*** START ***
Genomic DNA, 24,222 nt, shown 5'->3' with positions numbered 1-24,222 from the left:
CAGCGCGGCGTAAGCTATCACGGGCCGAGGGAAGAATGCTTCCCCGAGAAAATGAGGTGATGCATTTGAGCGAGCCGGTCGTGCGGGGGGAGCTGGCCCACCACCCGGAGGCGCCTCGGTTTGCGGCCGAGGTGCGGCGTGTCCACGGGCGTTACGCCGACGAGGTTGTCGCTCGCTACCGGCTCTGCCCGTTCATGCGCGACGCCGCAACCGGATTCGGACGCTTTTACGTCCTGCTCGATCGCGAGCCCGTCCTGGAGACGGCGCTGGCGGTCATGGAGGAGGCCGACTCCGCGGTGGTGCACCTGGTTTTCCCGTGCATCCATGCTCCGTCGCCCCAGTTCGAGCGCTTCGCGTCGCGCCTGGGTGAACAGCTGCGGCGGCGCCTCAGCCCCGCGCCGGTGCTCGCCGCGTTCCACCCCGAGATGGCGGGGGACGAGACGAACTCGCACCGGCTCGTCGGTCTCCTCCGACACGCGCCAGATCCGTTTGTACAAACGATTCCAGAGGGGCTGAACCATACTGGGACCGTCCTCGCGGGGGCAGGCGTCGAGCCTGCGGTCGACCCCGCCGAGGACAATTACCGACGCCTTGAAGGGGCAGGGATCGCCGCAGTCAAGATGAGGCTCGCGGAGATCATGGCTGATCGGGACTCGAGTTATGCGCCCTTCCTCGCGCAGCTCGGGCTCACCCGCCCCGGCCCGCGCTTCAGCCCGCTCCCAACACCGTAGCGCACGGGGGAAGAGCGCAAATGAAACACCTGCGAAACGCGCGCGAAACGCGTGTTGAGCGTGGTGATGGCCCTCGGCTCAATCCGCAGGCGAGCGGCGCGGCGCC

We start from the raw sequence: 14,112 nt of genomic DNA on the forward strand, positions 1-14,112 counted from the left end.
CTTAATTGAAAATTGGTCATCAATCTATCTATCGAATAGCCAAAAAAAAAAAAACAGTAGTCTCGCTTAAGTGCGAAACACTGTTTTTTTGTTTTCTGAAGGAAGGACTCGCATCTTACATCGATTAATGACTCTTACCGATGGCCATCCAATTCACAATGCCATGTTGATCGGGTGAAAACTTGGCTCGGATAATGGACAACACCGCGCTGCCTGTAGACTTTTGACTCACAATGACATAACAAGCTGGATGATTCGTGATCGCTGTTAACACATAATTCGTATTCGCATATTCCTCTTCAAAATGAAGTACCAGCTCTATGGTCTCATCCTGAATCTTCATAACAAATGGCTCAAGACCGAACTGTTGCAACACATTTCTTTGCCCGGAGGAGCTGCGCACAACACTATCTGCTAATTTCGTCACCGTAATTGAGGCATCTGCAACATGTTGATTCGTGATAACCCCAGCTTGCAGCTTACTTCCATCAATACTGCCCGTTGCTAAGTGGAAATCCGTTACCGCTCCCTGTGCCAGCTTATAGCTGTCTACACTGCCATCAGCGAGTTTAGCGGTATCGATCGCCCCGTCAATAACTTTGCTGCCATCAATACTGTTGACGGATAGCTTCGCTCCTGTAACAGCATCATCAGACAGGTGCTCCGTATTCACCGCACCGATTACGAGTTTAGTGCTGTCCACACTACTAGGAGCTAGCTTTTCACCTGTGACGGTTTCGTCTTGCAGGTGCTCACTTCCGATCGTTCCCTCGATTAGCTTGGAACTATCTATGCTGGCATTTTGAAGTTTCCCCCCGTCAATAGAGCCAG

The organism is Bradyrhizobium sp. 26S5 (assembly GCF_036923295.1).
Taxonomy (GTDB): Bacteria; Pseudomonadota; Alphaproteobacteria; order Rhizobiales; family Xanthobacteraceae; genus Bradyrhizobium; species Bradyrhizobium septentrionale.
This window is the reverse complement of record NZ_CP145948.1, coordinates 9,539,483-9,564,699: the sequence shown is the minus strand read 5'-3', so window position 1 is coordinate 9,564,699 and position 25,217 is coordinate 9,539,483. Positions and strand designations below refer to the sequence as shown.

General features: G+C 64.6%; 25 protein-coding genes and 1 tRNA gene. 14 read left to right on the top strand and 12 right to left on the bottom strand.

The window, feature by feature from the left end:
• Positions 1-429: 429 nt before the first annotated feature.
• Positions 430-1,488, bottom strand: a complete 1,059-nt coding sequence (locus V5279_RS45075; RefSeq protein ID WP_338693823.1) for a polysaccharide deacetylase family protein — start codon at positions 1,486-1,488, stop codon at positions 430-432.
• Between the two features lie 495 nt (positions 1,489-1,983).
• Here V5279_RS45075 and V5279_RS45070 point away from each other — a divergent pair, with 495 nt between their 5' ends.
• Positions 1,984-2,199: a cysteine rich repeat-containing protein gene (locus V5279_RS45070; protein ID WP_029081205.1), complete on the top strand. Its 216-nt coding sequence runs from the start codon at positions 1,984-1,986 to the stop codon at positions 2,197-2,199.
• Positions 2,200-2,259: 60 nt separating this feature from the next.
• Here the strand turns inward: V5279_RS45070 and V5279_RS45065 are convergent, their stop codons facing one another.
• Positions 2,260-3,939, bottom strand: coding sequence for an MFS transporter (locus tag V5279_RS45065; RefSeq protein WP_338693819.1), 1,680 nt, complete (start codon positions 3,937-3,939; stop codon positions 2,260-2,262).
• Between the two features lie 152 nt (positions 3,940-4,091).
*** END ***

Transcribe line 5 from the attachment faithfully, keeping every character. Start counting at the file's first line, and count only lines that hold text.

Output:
The organism is Bradyrhizobium sp. 26S5 (assembly GCF_036923295.1).